Ultimate Beginner's Guide to Cocktails

Are you looking to up your game and start serving incredible mixed drinks and cocktails to your friends? Aiming to make your spot the hottest on the block? Heading out to your favorite bar always makes for a good time but being able to know your way around the back of a bar and bring the good times to your man cave is sometimes even better.

There are definitely a few key areas that you’ll need to familiarize yourself with before you pour your first drink. And let’s be honest, although it’s not too complicated, there are a few more steps involved as compared to when you pop open a bottle of suds. So, let’s get started!
The following steps will outline the essential home bar tools, the types of glasses you will need to stock your bar with, basic bar ingredients and the basics of bar-tending and techniques.
The easiest way to start learning is to know what you will need.


Essential Home Bar Tools

Let’s start by creating some style. Some of these items will be essential, others add a little extra. But, let’s face it…if you’re going to have a home bar, you need to do it right.

Bar Blade

Bar blades are simple little tools, typically made of flat metal. A bottle opener is on one end and a thumb hole on the other. Besides opening bottles, you can use a bar blade for various flair tricks that involve spinning or pulling bottles out. A bar blade will change the way you open a bottle and make you have a professional look to your skills!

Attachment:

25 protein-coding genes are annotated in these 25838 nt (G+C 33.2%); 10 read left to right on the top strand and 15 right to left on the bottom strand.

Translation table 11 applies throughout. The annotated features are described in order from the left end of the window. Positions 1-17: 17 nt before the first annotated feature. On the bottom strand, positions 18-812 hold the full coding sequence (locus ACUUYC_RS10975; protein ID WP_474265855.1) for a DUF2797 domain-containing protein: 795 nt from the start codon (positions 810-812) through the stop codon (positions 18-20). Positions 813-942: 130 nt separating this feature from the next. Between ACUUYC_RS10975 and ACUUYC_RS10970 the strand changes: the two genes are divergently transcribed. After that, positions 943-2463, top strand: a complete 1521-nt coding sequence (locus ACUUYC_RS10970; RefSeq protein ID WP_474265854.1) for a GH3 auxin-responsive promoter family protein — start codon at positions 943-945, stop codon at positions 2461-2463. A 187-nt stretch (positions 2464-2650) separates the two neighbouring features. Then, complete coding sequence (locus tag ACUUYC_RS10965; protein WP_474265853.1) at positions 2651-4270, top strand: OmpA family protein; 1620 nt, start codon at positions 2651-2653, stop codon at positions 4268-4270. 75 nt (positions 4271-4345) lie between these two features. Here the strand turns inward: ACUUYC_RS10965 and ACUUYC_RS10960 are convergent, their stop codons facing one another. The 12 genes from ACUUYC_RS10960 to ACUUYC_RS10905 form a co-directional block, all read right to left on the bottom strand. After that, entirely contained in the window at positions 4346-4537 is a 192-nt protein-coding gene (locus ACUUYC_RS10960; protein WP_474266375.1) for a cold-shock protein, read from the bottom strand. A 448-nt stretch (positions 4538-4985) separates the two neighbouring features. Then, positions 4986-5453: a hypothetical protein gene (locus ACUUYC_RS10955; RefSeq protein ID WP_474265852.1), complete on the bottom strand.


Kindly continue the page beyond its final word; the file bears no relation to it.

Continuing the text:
Sommelier/Wine Knife or Waiter’s Friend

This is also an item that adds a certain panache to your bar-tending skills. Unlike a wing-type corkscrew, this one has two steps on the lever and usually a bottle opener on the other end. A small knife is hinged into the handle. This can be used to cut the foil that’s surrounds the neck of wine bottles.


Maybe your home bar will also involve a cigar bar? If you see yourself serving up cognac and whiskey alongside smoking a cigar, then maybe having a lighter handy for your friends will be useful. Then of course there’s always the flaming cocktails that are popular, so you’ll definitely need a light for those.

Knife and a Chopping Board

This one is self-explanatory. Just with the need to cut lemons and limes, these items are more than useful.
Now it’s time to get to the good stuff! 


This is a great little tool that you use to measure the correct amount of alcohol for a particular cocktail. There are many different types of jiggers available; metal, plastic, glass an all come in a variety of sizes. Make sure to choose one that is shaped like an hourglass and has one side that measures 1.5oz as this is a traditional shot size. Once you get the hang of things, you may choose to free pour of course but this little gadget is a great way to get started.